Fresno public works chief Mozier promoted to Assistant City Manager

Incoming City Manager Wilma Quan-Schecter said she sought “someone with proven experience, integrity and a passion for local government…”


Scott Mozier is getting a promotion at Fresno City Hall – assistant city manager.


Mozier is currently the city’s Public Works director. He begins his new job on July 10.

The appointment was made by Wilma Quan-Schecter, now assistant city manager but headed for the City Manger’s Office on July 10.

“I wanted my first hire as incoming City Manager to be someone with proven experience, integrity and a passion for local government, and Scott meets all those requirements with room to spare,” Quan-Schecter said in a City Hall news release. “He demonstrates daily all the qualities that I am looking for in my management team and he’s the perfect choice to fill this important position.”

The news release goes on to note that Mozier at various times has served Fresno as city traffic engineer, city engineer and assistant Public Works director. He has been Public Works director since January, 2014.

Mozier succeeded Patrick Wiemiller, who left to take the city manager’s job in Lompoc.

Mozier worked several years with engineering firms in Los Angeles and the Bay Area before joining the city, according to the news release. He is a graduate of the University of California at Davis. He and his wife, Sandy, have three daughters.

City Hall has begun a national search for Mozier’s replacement at Public Works.

Permit me to add two thoughts.

First, the assistant city manager job in a town as big and complex as Fresno can make or break careers. To be an ACM (as it’s called by city officials) is in a lot of ways to be like an assistant city editor (ACE) back in the day when big city newspapers had full staffs. You’ve got big shot bosses above you. You’ve got the rank and file below you. And outside your building you’ve got a world full of customers with conflicting interests who expect personal satisfaction 100% of the time.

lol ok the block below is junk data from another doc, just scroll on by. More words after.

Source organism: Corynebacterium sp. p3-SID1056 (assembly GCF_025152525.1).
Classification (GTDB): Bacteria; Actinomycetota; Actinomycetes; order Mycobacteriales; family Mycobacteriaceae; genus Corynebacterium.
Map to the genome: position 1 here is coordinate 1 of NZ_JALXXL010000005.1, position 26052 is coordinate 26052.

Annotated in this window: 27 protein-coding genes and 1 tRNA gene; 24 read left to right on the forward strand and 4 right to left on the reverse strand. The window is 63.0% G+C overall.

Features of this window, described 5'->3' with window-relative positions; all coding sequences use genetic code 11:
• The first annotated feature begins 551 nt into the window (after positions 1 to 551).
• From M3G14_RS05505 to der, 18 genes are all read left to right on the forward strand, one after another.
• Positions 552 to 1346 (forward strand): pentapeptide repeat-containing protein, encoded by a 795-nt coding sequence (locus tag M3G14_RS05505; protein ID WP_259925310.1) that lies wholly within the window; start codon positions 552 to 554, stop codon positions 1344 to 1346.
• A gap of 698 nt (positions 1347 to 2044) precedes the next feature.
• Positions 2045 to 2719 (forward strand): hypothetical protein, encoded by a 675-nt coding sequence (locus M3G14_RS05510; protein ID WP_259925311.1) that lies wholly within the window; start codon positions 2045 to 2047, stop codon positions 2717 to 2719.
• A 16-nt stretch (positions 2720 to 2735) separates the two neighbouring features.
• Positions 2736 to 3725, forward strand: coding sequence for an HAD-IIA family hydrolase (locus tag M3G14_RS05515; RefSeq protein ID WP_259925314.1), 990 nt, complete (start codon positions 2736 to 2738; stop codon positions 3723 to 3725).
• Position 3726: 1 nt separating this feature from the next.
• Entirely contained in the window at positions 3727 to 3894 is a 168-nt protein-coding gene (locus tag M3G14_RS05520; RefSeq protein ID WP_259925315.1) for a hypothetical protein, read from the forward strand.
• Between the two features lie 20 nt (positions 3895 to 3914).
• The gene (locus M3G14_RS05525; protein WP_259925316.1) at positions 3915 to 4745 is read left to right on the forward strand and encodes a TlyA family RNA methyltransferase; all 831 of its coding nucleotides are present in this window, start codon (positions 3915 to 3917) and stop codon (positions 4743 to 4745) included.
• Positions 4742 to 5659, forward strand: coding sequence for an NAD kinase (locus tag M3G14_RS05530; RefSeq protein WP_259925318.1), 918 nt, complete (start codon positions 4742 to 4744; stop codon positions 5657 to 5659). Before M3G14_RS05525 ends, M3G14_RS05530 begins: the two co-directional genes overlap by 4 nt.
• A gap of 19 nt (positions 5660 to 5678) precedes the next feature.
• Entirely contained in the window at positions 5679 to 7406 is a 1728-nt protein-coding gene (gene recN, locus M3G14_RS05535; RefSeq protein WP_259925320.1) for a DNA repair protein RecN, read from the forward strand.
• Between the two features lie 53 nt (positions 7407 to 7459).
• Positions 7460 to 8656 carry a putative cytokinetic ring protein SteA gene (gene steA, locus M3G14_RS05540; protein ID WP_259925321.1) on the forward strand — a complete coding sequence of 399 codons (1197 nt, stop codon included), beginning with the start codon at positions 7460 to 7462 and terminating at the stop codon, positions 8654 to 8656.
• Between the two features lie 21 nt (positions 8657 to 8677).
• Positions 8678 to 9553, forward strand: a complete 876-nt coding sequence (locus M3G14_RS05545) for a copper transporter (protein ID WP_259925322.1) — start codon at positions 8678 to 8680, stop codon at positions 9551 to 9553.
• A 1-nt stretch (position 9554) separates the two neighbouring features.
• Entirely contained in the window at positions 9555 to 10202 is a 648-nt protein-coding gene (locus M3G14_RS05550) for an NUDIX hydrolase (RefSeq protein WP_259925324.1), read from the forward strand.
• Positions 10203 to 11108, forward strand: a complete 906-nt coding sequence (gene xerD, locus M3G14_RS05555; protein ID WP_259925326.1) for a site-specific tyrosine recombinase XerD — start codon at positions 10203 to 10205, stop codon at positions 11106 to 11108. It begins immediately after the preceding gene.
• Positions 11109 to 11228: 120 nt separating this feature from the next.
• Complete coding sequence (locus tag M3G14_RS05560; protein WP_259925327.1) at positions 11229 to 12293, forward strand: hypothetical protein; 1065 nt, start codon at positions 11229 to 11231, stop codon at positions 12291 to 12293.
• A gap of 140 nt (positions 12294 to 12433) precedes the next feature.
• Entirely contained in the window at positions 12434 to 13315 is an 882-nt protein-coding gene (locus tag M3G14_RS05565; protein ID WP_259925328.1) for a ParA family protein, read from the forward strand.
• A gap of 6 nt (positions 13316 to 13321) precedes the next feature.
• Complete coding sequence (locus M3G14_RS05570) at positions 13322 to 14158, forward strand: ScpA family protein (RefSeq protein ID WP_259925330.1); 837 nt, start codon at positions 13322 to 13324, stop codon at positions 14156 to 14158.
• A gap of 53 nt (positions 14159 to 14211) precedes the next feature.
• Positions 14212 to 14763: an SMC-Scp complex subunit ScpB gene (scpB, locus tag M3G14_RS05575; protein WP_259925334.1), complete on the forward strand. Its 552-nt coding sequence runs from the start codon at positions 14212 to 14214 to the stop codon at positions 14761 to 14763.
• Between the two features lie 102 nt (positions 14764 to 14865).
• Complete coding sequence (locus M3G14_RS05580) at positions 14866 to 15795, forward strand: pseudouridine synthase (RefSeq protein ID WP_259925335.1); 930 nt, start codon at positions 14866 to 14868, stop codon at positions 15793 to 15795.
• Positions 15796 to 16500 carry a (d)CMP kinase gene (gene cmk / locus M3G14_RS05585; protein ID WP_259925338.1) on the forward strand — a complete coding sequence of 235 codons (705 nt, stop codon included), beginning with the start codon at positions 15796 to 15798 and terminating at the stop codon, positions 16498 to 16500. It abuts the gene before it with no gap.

The ACM, like the ACE, merely has to deliver that satisfaction while keeping both the big shots and the grunts happy.

Severo Esquivel during Alan Autry’s first mayoral term was an ACM of uncommon talent and courage. However, Esquivel when he came to Fresno already had some four decades of public service under his belt. He could have retired in a heartbeat if events came to that. That kind of cushion makes coming to work a lot easier.

Ruth Quinto in 2005 became an interim ACM after serving nearly four year’s as the city’s controller. Quinto later that year moved to Fresno Unified School District, where she currently is deputy superintendent/chief financial officer.

Nicole Zieba, a former deputy city manager, is now Reedley’s city manager. Zieba while in Fresno had the unenviable job of riding herd on the Fresno Grizzlies’ lease at Chukchansi Park. She always knew her stuff. She was always available to the press.

And let’s not forget two of City Hall’s finest ACM warhorses – Andy Souza and Bruce Rudd. Souza advanced to city manager during Autry’s second term and served in that capacity early in Ashley Swearengin’s first term. Rudd, of course, is the current city manager. He retires next month.

My second thought: I’ve never heard a bad word about Mozier at City Hall or anywhere else. I’m sure they’ve been uttered – no one is perfect. But from my years of dealing with him, Mozier has always been a superb and tireless public servant.

I’ll give you one small example. I wrote a recent piece for CVObserver about the traffic signals at the intersection of Herndon and Maroa avenues, on the southern edge of Pinedale. To make a long story short, I criticized the intersection’s system of walk/don’t walk signals for crossing Herndon. I said the signals could be confusing to pedestrians. Pedestrian confusion is the one thing you don’t want on Herndon.

Lo and behold, Public Work’s traffic division in a relatively short period came up with a solution. Crossing Herndon at Maroa is now safer, in my opinion.

I called Mozier to thank him and his troops. What did he say?

He said, “Thank you.”

Then Mozier added: “George, if you see anything else on your walks to improve pedestrian safety, don’t hesitate to let us know.”

Scott Mozier – the consummate professional.

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